One of the things that really struck me was its ability to help you stalk (hunt down what you really want in life) After months of drinking Ajo as a tea, I felt remarkably stronger, more grounded and more focused in my goals. I felt also more confident and powerful, as if I could face anyone without reservation. This feeling has stayed with me. It also gives you wonderfully instructive dreams that have a way of really hitting it home. From the dreams alone I have learned so much about my own past patterns and habits. How exactly these plant medicines work is to me still mystery…but they do certainly work, each in their own unique ways!

Very interesting!

Ajo Sacha also carries a pervasive light quality – subtle and difficult to pinpoint in solid form, but which promotes a sense of calm and tranquility in the dieter, and teaches greater confidence in establishing healthy boundaries in relationships.

Ajo Sacha is an excellent beginner’s Dieta with low risk of turning ‘malogrado’ (which can happen when discipline of food, mind and sex are not applied well during Dieta, and is a more serious risk with some of the advanced Teacher Plants). Ajo Sacha is often combined with other strong Master plants such as Bobinsana, Pinon Blanco or Renaquilla to help balance the energies in the diet.

What are the effects of drinking Ajo Sacha tea?

Health benefits of Ajo Sacha

Ajo sacha is a common and respected plant remedy in the Amazon. Capsules of the plant’s leaves are sold in stores in Brazil and Peru, and it is found as an ingredient in other various multi-herb formulas for cold and flu, pain, inflammation and arthritis in general. The use of ajo sacha is just catching on here in the U.S. market; a few products are now available and it is showing up in several formulas for colds and arthritis.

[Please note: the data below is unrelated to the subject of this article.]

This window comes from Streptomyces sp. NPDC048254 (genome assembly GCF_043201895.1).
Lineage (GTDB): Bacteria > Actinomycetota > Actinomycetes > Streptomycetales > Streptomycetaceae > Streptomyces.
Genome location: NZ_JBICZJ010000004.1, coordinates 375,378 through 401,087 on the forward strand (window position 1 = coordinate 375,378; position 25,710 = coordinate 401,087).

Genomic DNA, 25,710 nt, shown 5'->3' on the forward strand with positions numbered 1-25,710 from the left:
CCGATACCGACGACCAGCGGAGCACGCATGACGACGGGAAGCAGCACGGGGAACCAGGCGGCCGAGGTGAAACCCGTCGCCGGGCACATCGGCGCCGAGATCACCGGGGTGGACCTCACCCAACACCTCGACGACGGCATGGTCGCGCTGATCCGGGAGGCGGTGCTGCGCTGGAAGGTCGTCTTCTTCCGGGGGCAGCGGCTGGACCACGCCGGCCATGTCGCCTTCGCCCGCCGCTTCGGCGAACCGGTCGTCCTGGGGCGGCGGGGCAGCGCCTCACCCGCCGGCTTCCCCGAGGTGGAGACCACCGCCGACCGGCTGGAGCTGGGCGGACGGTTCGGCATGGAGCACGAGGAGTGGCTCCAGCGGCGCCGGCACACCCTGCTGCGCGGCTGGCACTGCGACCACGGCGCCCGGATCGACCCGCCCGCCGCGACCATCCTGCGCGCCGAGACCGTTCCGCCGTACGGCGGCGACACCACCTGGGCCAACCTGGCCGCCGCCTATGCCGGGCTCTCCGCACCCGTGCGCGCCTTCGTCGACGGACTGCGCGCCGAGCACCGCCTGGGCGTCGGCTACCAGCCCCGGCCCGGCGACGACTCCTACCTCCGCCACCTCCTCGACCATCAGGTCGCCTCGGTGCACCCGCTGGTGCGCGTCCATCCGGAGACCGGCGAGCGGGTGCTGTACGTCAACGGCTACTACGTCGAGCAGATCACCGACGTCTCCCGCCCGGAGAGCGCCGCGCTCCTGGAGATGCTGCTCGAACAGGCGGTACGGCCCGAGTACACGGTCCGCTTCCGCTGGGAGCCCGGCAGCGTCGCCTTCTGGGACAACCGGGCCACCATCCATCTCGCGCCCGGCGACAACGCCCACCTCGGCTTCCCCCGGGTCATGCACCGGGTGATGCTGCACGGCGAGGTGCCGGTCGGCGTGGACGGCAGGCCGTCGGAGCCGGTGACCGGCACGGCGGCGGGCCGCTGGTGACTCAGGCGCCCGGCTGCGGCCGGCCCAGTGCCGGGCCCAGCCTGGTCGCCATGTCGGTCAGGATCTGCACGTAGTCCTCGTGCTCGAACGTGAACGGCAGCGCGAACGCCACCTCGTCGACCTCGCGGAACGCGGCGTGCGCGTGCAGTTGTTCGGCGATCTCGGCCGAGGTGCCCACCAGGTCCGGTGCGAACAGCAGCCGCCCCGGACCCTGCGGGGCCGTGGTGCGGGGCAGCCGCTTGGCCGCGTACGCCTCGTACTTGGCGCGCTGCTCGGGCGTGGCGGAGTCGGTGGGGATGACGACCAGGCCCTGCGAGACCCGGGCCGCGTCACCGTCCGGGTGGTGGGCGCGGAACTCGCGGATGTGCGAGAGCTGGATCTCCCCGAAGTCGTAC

When ingested in a tea, the Ajo Sacha is considered to be:

  • analgesic
  • anti-inflammatory
  • anti-rheumatic

and a treatment for:

  • arthritis
  • rheymatism
  • body aches and pain
  • injuries
  • cold
  • uterine disorders
  • epilepsy
  • inflammation
  • digestive issues such as Candida overgrowth

It is believed that the plant works its benefits in the body through purifying the blood of the person who drinks it. Legend also says it is used to ward off negative energy or ‘evil spirits’ in Amazonian cultures.

Anti-cancer properties of Ajo Sacha

Ajo sacha’s has been studied for its anti-cancer actions in three studies. Researchers first reported in 1992 that ajo sacha’s anti-cancer actions came from the well-known and well-studied anticancerous naphthoquinones chemicals found in the plant. But research published in 2015 indicates that the anticancer actions could also be coming from the organosulfur compounds. A third research group published a preliminary in vitro study in 2015 that just showed a crude leaf extract was active at low dosages against a mouse cancer cell line.

Preparing Ajo Sacha flower to drink at home

The leaves of the plant are consumed, some people eat them in capsules but ideally you want to drink it as a tea. Here is a sample recipe on how to work with the plant:

  • Use 2 tsp. of the powdered leaves for each 8 oz. of water.
  • Using medium-high heat, bring the mixture to a boil in an open pot.
  • Reduce the heat to medium-low and place a lid on the pot.
  • Allow the mixture to simmer for 20 minutes.
  • Pour the mixture through a fine strainer and allow it to cool for a time before drinking.
  • One cup is taken 2 to 3 times daily.

Leave a Reply

Your email address will not be published. Required fields are marked *